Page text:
Thailand Land Titles
Land ownership laws in Thailand
Thai law stipulates that a foreigner may not own a land in his name - he has the right of ownership of buildings only. If a foreigner wishes to purchase land to build a property, he has 2 options:
The land is purchased on a 30-year leasehold, with an option to extend the lease for further 30 year periods. Possession of the land is assured by virtue of the fact that the property occupies the land. The lessor cannot seize the property upon expiration of the lease, as the property is separate from the land.
If a foreigner is going to operate a business in Thailand then he may purchase the freehold of the land through his Limited Company. The land will be owned by the Company, not the individual.
If a foreigner buys land in Thailand, he should only consider the following 3 land titles : a Chanote, Nor Sor 3 or Nor Sor 3 Gor. These can be sold, leased and used as mortgage collateral and are the only titles over which a registerable right of ownership or lease can exist. “More importantly, you cannot apply for, or obtain approval to build on such land without one of the aforementioned titles.
True land title deeds are officially called Nor Sor 4 Jor or more commonly Chanote. This is a certificate for the ownership of land and can be used as evidence confirming the right to government authorities. It is issued by the Phuket Provincial Land Office using GPS to accurately plot and survey the boundaries of the land. This is the most secure type of land title but land with a Chanote can often be hard to find.
2. Nor Sor 3
The Nor Sor 3 is a document certifying the use of land issued and maintained by the District Land Office to the proprietor of the land but is not a possessory title. That is to say the person holding the Nor Sor 3 has the legal right to possess the land in question and can use it as a legal document. Nor Sor 3 is a floating map with no parcel points issued for a specific plot of land and not connected to other land plots, but its boundaries are recorded according to its neighboring plots. Therefore, it may cause some problems in verifying boundaries due to lack of accurate surveys. Any change in ownership of the land must be publicized for 30 days before it can be registered.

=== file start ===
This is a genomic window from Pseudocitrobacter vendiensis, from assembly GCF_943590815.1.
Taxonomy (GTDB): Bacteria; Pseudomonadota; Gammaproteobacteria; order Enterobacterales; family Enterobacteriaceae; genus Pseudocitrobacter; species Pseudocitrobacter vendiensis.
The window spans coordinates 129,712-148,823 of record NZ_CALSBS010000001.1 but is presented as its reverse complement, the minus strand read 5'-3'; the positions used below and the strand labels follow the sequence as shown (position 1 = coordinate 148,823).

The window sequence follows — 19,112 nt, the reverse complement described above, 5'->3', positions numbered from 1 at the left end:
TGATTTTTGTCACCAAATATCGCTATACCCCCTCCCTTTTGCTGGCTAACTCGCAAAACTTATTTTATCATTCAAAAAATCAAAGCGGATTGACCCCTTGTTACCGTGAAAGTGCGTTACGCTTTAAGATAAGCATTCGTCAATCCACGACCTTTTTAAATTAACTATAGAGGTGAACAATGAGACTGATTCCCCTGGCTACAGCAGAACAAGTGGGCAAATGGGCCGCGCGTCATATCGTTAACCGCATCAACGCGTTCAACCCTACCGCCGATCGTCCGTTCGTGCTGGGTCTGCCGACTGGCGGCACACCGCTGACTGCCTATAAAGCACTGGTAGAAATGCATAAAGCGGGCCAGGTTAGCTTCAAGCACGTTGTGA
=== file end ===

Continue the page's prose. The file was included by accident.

3. Nor Sor 3 Gor
The Nor Sor 3 Gor has the same legal basis as the Nor Sor 3, with the difference being that in general NorSor 3 Gor has parcel points on the map of the land area set by using an aerial survey with a scale of 1:5000. It is a more accurately surveyed title as each plot is crossed referenced to a master survey of the land area and a corresponding aerial photograph. Therefore, it is possible to verify the boundaries of the land. However, it is still less accurately surveyed compared to a Chanote.
4. SorKor 1
SorKor 1 is a notification form of possessed land, which shows and maintains the existing rights to the particular land. On December 1st 1954, the government advised all land proprietors to notify their possession of land to the government using a ‘SorKor 1′ form. After it was proven that such a proprietor had possessed and used the benefit of the land legally, the government would then issue ‘Nor Sor 3′ or ‘Nor Sor 3 Gor’ as an evidence, which are legal certificates stating the owner’s name that they have the right to such land according to the principle land administration law. This right will be protected by the law and can be used as evidence in any dispute with a private individual or the government.
5. Condominium Title
A condominium title is a title of a part of a building or buildings with multiple owners, a fractional interest in the land, other common assets (such as a swimming pool) and common parts of the building (such as the stairwell or lobby). The title will state the floor area of the private apartment, the ground area of the common land and the percentage interest, in which that apartment has in the common property. This percentage also represents the voting interest in the condominium company or owners association.